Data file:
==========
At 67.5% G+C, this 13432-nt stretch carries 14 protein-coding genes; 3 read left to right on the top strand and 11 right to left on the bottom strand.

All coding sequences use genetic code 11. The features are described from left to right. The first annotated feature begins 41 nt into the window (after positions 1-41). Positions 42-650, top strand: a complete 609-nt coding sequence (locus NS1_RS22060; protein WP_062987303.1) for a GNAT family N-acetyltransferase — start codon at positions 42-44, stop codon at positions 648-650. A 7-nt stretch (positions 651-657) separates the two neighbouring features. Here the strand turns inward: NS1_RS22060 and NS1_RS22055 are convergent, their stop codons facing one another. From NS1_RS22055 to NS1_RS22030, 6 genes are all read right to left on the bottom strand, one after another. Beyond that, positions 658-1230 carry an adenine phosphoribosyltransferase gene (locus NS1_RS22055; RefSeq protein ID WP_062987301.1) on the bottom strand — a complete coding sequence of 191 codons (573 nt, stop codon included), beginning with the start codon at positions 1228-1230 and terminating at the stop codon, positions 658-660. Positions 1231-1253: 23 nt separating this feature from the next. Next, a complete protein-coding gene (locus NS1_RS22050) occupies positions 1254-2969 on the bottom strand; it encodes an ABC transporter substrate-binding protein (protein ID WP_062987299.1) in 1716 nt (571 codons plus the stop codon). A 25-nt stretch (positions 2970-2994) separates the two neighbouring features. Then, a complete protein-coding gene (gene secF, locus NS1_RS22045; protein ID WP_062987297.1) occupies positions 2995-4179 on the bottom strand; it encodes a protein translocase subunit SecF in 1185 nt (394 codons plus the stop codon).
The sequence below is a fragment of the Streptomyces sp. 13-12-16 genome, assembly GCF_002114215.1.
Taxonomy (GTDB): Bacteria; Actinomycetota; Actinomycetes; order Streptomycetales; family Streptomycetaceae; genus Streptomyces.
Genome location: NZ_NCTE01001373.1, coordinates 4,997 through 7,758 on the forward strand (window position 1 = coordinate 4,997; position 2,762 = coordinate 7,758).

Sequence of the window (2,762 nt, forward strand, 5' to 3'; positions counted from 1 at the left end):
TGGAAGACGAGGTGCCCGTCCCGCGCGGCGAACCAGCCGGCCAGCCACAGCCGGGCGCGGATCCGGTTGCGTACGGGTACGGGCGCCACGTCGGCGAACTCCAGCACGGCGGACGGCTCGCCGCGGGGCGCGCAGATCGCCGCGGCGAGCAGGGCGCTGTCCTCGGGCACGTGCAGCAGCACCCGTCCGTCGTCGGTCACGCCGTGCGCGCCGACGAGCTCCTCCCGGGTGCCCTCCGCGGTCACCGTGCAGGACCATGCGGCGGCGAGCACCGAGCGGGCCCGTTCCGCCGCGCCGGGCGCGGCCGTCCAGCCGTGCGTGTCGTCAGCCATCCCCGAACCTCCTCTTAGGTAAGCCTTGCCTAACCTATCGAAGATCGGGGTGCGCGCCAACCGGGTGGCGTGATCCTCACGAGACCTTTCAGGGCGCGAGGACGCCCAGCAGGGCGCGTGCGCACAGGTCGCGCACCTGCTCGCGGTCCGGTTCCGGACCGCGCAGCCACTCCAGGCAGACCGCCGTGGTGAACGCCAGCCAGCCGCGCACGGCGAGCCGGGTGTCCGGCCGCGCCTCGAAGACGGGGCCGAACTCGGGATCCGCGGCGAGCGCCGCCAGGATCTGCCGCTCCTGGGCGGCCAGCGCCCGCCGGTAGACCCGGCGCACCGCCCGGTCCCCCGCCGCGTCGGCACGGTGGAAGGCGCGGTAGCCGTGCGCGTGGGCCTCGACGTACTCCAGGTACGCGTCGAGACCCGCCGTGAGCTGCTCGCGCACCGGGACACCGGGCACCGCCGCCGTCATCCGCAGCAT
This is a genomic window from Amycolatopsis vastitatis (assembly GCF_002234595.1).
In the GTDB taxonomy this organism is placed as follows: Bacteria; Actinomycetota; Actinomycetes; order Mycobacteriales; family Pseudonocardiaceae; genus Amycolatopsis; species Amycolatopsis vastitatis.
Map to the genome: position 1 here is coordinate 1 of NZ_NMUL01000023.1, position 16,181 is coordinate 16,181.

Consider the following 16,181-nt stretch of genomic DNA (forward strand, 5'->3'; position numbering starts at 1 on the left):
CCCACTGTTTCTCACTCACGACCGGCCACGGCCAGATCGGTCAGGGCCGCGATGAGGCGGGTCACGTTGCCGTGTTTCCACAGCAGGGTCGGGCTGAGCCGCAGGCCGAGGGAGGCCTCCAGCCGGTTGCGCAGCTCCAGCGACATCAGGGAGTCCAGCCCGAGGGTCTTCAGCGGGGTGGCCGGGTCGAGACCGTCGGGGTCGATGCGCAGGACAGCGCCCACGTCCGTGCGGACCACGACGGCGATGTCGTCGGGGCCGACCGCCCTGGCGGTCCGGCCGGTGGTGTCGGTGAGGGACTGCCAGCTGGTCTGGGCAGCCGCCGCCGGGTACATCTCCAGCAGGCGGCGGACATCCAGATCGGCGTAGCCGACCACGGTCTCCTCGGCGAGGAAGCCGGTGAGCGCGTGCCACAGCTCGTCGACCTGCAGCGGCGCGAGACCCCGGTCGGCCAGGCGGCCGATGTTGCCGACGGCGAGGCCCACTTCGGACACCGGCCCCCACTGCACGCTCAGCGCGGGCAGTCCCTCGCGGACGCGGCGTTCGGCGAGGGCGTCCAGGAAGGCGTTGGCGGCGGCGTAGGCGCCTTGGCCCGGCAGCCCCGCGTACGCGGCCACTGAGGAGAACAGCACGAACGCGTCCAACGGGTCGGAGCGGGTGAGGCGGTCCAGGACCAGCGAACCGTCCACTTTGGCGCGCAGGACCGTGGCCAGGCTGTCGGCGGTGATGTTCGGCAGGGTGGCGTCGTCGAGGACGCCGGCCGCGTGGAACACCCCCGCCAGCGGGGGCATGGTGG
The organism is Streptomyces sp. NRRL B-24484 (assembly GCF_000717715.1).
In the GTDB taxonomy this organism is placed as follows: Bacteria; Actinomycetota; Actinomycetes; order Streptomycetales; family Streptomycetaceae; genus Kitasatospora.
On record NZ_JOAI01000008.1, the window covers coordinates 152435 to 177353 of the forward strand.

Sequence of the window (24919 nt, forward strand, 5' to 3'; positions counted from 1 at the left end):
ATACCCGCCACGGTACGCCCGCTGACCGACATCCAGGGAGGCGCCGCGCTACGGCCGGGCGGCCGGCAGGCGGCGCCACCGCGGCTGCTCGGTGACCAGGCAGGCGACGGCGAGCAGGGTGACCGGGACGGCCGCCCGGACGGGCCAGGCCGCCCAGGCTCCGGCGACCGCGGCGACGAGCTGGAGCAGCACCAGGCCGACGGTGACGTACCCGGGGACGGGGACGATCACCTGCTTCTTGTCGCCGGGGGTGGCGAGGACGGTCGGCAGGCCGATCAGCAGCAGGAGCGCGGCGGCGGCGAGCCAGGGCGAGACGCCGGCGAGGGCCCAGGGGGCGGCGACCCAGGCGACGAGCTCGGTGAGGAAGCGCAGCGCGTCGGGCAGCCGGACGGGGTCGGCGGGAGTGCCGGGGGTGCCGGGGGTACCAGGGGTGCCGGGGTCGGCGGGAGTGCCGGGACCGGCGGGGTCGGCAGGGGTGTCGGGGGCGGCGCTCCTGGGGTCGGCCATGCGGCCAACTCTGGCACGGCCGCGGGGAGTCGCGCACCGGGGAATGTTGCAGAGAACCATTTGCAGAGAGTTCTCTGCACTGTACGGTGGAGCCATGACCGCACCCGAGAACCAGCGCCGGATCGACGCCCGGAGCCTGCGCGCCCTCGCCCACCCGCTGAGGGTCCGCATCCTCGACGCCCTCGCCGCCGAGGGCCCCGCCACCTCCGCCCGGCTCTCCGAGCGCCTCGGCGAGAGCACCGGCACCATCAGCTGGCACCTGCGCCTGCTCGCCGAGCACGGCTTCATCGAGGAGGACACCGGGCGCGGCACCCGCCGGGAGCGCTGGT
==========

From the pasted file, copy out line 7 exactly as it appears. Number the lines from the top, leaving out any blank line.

TGGAAGACGAGGTGCCCGTCCCGCGCGGCGAACCAGCCGGCCAGCCACAGCCGGGCGCGGATCCGGTTGCGTACGGGTACGGGCGCCACGTCGGCGAACTCCAGCACGGCGGACGGCTCGCCGCGGGGCGCGCAGATCGCCGCGGCGAGCAGGGCGCTGTCCTCGGGCACGTGCAGCAGCACCCGTCCGTCGTCGGTCACGCCGTGCGCGCCGACGAGCTCCTCCCGGGTGCCCTCCGCGGTCACCGTGCAGGACCATGCGGCGGCGAGCACCGAGCGGGCCCGTTCCGCCGCGCCGGGCGCGGCCGTCCAGCCGTGCGTGTCGTCAGCCATCCCCGAACCTCCTCTTAGGTAAGCCTTGCCTAACCTATCGAAGATCGGGGTGCGCGCCAACCGGGTGGCGTGATCCTCACGAGACCTTTCAGGGCGCGAGGACGCCCAGCAGGGCGCGTGCGCACAGGTCGCGCACCTGCTCGCGGTCCGGTTCCGGACCGCGCAGCCACTCCAGGCAGACCGCCGTGGTGAACGCCAGCCAGCCGCGCACGGCGAGCCGGGTGTCCGGCCGCGCCTCGAAGACGGGGCCGAACTCGGGATCCGCGGCGAGCGCCGCCAGGATCTGCCGCTCCTGGGCGGCCAGCGCCCGCCGGTAGACCCGGCGCACCGCCCGGTCCCCCGCCGCGTCGGCACGGTGGAAGGCGCGGTAGCCGTGCGCGTGGGCCTCGACGTACTCCAGGTACGCGTCGAGACCCGCCGTGAGCTGCTCGCGCACCGGGACACCGGGCACCGCCGCCGTCATCCGCAGCAT